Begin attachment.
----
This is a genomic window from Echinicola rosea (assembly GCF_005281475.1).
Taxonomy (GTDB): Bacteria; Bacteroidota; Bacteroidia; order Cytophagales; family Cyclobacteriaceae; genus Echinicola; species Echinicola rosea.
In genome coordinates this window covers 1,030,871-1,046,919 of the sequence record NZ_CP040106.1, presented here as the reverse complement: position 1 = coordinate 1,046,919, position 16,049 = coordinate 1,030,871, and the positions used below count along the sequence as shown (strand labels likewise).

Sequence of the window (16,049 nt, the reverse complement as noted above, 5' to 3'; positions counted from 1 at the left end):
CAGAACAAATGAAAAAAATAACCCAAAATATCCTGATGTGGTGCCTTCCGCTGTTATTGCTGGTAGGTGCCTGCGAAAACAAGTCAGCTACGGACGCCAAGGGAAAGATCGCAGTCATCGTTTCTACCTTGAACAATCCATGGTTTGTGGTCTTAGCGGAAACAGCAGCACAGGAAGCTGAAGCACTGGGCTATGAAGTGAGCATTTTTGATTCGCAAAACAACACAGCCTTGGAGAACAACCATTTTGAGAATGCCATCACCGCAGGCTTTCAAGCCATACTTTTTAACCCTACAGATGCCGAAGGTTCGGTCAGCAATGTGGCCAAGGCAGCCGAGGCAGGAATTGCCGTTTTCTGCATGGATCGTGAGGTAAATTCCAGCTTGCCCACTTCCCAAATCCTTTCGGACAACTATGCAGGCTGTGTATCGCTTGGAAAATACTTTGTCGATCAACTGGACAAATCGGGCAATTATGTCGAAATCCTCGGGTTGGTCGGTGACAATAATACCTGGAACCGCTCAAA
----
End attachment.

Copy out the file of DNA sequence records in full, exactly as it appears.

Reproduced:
This is a genomic window from Echinicola rosea (assembly GCF_005281475.1).
Taxonomy (GTDB): Bacteria; Bacteroidota; Bacteroidia; order Cytophagales; family Cyclobacteriaceae; genus Echinicola; species Echinicola rosea.
In genome coordinates this window covers 1,030,871-1,046,919 of the sequence record NZ_CP040106.1, presented here as the reverse complement: position 1 = coordinate 1,046,919, position 16,049 = coordinate 1,030,871, and the positions used below count along the sequence as shown (strand labels likewise).

Sequence of the window (16,049 nt, the reverse complement as noted above, 5' to 3'; positions counted from 1 at the left end):
CAGAACAAATGAAAAAAATAACCCAAAATATCCTGATGTGGTGCCTTCCGCTGTTATTGCTGGTAGGTGCCTGCGAAAACAAGTCAGCTACGGACGCCAAGGGAAAGATCGCAGTCATCGTTTCTACCTTGAACAATCCATGGTTTGTGGTCTTAGCGGAAACAGCAGCACAGGAAGCTGAAGCACTGGGCTATGAAGTGAGCATTTTTGATTCGCAAAACAACACAGCCTTGGAGAACAACCATTTTGAGAATGCCATCACCGCAGGCTTTCAAGCCATACTTTTTAACCCTACAGATGCCGAAGGTTCGGTCAGCAATGTGGCCAAGGCAGCCGAGGCAGGAATTGCCGTTTTCTGCATGGATCGTGAGGTAAATTCCAGCTTGCCCACTTCCCAAATCCTTTCGGACAACTATGCAGGCTGTGTATCGCTTGGAAAATACTTTGTCGATCAACTGGACAAATCGGGCAATTATGTCGAAATCCTCGGGTTGGTCGGTGACAATAATACCTGGAACCGCTCAAA